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C. N. Long, S. A. McFarlane, A. Del Genio, P. Minnis, T. P. Ackerman, J. Mather, J. Comstock, G. G. Mace, M. Jensen, and C. Jakob

Tropical Warm Pool— International Cloud Experiment (TWP-ICE; May et al. 2008 ) held in the Darwin area showed that the combination of precipitation amounts from scanning precipitation radar, centrally located soundings, and reanalysis products provides an adequate constraint to construct useful model forcing datasets ( Xie et al. 2010 ). Forcing data can be further augmented by enhanced sounding periods. For example, the ARM MJO Investigation Experiment (AMIE; Long et al. 2010 ) conducted on Manus

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William I. Gustafson Jr, Andrew M. Vogelmann, Zhijin Li, Xiaoping Cheng, Kyle K. Dumas, Satoshi Endo, Karen L. Johnson, Bhargavi Krishna, Tami Fairless, and Heng Xiao

across the domain, the entire LES domain sees the front at the same time as the average of the frontal influence over the forcing region for the particular moment. Because every column is statistically identical, the size of the domain is somewhat irrelevant as long as it is large enough to statistically hold a cloud population consistent with the large-scale forcing. Once that is achieved, the primary advantage of a larger domain is the ability to have better statistical sampling. Figure SB1 shows

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Julia Schmale, Andrea Baccarini, Iris Thurnherr, Silvia Henning, Avichay Efraim, Leighton Regayre, Conor Bolas, Markus Hartmann, André Welti, Katrianne Lehtipalo, Franziska Aemisegger, Christian Tatzelt, Sebastian Landwehr, Robin L. Modini, Fiona Tummon, Jill S. Johnson, Neil Harris, Martin Schnaiter, Alessandro Toffoli, Marzieh Derkani, Nicolas Bukowiecki, Frank Stratmann, Josef Dommen, Urs Baltensperger, Heini Wernli, Daniel Rosenfeld, Martin Gysel-Beer, and Ken S. Carslaw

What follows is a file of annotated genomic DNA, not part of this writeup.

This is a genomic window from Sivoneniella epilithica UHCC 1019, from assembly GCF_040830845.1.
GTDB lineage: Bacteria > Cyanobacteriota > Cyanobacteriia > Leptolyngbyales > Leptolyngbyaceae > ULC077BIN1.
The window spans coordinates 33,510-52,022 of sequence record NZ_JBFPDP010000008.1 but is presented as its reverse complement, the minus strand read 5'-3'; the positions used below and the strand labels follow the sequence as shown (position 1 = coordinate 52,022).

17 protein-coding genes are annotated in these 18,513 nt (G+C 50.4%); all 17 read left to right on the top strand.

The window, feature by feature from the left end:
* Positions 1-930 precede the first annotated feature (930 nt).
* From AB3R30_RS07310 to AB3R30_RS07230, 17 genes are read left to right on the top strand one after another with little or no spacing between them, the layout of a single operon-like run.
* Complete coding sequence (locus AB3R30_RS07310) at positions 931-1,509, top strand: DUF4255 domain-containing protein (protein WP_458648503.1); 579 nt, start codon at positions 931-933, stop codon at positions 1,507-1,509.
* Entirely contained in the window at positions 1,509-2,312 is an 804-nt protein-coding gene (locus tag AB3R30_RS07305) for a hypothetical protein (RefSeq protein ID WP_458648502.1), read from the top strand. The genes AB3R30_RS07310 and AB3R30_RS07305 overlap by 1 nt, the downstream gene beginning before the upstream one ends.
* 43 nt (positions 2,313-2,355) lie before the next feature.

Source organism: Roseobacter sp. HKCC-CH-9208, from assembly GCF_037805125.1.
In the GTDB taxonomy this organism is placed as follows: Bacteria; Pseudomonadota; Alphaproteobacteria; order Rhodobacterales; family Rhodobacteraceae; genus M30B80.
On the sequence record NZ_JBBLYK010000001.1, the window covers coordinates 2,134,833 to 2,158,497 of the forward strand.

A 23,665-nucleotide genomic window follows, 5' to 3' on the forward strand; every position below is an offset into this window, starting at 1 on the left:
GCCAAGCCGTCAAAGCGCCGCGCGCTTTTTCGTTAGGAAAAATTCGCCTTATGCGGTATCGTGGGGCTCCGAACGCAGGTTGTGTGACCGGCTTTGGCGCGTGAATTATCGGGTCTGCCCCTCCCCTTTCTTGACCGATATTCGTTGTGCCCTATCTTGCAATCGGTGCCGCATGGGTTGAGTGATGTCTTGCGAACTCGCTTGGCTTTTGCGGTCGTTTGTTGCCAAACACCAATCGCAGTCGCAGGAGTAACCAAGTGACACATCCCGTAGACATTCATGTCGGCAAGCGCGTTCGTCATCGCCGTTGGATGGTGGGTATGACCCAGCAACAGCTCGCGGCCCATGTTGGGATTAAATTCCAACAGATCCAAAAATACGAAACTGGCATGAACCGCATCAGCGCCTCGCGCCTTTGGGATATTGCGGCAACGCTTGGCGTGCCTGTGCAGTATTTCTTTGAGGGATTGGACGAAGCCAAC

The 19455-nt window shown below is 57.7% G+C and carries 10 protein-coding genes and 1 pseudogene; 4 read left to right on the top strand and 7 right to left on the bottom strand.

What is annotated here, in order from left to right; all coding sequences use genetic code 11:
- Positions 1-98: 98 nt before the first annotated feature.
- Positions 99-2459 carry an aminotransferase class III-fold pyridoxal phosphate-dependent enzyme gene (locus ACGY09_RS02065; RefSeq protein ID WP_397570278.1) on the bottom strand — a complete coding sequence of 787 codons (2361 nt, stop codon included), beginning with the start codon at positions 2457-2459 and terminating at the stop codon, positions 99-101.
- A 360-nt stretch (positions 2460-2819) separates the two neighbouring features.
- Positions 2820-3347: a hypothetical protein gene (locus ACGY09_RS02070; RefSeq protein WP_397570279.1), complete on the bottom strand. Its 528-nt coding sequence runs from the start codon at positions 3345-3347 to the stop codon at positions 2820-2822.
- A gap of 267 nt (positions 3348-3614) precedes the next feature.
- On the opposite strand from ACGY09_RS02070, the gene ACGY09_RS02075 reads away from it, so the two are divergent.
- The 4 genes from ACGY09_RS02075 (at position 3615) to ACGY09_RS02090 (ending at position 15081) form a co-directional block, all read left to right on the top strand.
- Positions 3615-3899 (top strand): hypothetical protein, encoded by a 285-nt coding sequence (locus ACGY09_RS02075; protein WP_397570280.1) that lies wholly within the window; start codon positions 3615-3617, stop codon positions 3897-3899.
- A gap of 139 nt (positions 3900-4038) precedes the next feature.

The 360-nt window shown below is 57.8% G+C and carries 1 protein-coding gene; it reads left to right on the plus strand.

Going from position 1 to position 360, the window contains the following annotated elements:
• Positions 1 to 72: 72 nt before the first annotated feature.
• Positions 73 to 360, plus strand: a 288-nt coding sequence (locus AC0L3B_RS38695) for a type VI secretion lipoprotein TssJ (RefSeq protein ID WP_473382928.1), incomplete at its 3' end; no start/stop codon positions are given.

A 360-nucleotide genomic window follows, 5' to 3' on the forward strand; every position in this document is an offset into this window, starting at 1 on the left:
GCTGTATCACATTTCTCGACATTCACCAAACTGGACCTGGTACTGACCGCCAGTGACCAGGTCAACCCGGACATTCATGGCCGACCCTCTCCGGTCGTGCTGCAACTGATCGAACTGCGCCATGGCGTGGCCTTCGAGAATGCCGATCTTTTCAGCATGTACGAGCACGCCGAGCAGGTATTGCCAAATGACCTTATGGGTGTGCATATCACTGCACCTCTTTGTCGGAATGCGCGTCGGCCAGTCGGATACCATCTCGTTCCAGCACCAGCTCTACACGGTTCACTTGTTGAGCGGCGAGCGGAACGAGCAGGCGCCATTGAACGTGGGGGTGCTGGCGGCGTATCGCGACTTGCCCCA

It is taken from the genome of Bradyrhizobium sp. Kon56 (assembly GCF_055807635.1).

. 2014 ). Currently, the lack of a well-defined baseline for preindustrial aerosol–cloud interactions introduces large uncertainty in estimates of anthropogenic radiative forcing caused by cloud albedo adjustments due to human activity ( Carslaw et al. 2013 ). Hence, studying aerosol and cloud properties and behavior under preindustrial-like aerosol conditions is essential to reduce this uncertainty. Fundamental questions related to the sources and processes of particles that influence cloud albedo

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P. Jeremy Werdell, Michael J. Behrenfeld, Paula S. Bontempi, Emmanuel Boss, Brian Cairns, Gary T. Davis, Bryan A. Franz, Ulrik B. Gliese, Eric T. Gorman, Otto Hasekamp, Kirk D. Knobelspiesse, Antonio Mannino, J. Vanderlei Martins, Charles R. McClain, Gerhard Meister, and Lorraine A. Remer

from the ACE experience through the Science Definition Team (SDT): extend key systematic ocean biological, ecological, and biogeochemical climate data records and cloud and aerosol climate data records; make new global measurements of ocean color to improve our understanding of the carbon cycle and ocean ecosystem responses to a changing climate; collect global observations of aerosol and cloud properties, focusing on reducing the largest uncertainties in climate and radiative forcing models of the